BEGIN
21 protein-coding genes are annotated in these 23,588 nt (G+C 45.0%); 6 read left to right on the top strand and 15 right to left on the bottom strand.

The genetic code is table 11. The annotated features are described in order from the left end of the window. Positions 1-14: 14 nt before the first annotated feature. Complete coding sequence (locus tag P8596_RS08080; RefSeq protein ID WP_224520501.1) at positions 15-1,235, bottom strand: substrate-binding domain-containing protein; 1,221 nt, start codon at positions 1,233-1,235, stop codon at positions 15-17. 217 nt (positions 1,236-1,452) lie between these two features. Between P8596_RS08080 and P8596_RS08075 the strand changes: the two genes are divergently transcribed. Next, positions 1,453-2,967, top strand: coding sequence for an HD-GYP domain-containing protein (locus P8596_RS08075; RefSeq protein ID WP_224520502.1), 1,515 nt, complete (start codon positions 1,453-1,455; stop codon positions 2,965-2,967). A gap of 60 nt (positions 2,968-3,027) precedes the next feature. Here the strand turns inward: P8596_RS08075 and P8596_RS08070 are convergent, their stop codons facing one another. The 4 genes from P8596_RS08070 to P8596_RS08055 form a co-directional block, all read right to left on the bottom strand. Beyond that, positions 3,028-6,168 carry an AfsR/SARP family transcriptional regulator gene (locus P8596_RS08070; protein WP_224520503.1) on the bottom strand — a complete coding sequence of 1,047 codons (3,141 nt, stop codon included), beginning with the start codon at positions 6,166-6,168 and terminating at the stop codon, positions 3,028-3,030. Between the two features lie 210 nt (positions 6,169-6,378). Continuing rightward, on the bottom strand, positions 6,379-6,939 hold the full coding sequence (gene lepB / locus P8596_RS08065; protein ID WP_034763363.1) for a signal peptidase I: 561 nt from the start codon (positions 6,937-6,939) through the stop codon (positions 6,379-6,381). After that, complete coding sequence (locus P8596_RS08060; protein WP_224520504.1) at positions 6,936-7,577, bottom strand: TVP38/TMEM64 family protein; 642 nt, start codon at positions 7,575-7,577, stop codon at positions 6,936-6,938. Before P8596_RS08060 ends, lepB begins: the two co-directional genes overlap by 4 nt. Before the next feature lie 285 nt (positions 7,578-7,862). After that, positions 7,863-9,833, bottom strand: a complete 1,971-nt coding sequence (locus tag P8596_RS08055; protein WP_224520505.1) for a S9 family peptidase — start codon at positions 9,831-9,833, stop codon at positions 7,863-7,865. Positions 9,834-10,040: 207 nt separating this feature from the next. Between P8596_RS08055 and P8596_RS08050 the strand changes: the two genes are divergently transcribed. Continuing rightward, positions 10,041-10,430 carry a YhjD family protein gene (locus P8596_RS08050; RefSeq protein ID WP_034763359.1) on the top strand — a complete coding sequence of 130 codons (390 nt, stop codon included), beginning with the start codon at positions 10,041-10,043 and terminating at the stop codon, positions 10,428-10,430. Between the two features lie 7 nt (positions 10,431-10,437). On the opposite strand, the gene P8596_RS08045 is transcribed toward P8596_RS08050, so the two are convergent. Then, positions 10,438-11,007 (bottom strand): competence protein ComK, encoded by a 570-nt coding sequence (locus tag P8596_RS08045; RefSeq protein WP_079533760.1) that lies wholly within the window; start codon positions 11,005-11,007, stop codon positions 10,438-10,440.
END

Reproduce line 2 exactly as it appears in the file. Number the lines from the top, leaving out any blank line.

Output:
The genetic code is table 11. The annotated features are described in order from the left end of the window. Positions 1-14: 14 nt before the first annotated feature. Complete coding sequence (locus tag P8596_RS08080; RefSeq protein ID WP_224520501.1) at positions 15-1,235, bottom strand: substrate-binding domain-containing protein; 1,221 nt, start codon at positions 1,233-1,235, stop codon at positions 15-17. 217 nt (positions 1,236-1,452) lie between these two features. Between P8596_RS08080 and P8596_RS08075 the strand changes: the two genes are divergently transcribed. Next, positions 1,453-2,967, top strand: coding sequence for an HD-GYP domain-containing protein (locus P8596_RS08075; RefSeq protein ID WP_224520502.1), 1,515 nt, complete (start codon positions 1,453-1,455; stop codon positions 2,965-2,967). A gap of 60 nt (positions 2,968-3,027) precedes the next feature. Here the strand turns inward: P8596_RS08075 and P8596_RS08070 are convergent, their stop codons facing one another. The 4 genes from P8596_RS08070 to P8596_RS08055 form a co-directional block, all read right to left on the bottom strand. Beyond that, positions 3,028-6,168 carry an AfsR/SARP family transcriptional regulator gene (locus P8596_RS08070; protein WP_224520503.1) on the bottom strand — a complete coding sequence of 1,047 codons (3,141 nt, stop codon included), beginning with the start codon at positions 6,166-6,168 and terminating at the stop codon, positions 3,028-3,030. Between the two features lie 210 nt (positions 6,169-6,378). Continuing rightward, on the bottom strand, positions 6,379-6,939 hold the full coding sequence (gene lepB / locus P8596_RS08065; protein ID WP_034763363.1) for a signal peptidase I: 561 nt from the start codon (positions 6,937-6,939) through the stop codon (positions 6,379-6,381). After that, complete coding sequence (locus P8596_RS08060; protein WP_224520504.1) at positions 6,936-7,577, bottom strand: TVP38/TMEM64 family protein; 642 nt, start codon at positions 7,575-7,577, stop codon at positions 6,936-6,938. Before P8596_RS08060 ends, lepB begins: the two co-directional genes overlap by 4 nt. Before the next feature lie 285 nt (positions 7,578-7,862). After that, positions 7,863-9,833, bottom strand: a complete 1,971-nt coding sequence (locus tag P8596_RS08055; protein WP_224520505.1) for a S9 family peptidase — start codon at positions 9,831-9,833, stop codon at positions 7,863-7,865. Positions 9,834-10,040: 207 nt separating this feature from the next. Between P8596_RS08055 and P8596_RS08050 the strand changes: the two genes are divergently transcribed. Continuing rightward, positions 10,041-10,430 carry a YhjD family protein gene (locus P8596_RS08050; RefSeq protein ID WP_034763359.1) on the top strand — a complete coding sequence of 130 codons (390 nt, stop codon included), beginning with the start codon at positions 10,041-10,043 and terminating at the stop codon, positions 10,428-10,430. Between the two features lie 7 nt (positions 10,431-10,437). On the opposite strand, the gene P8596_RS08045 is transcribed toward P8596_RS08050, so the two are convergent. Then, positions 10,438-11,007 (bottom strand): competence protein ComK, encoded by a 570-nt coding sequence (locus tag P8596_RS08045; RefSeq protein WP_079533760.1) that lies wholly within the window; start codon positions 11,005-11,007, stop codon positions 10,438-10,440.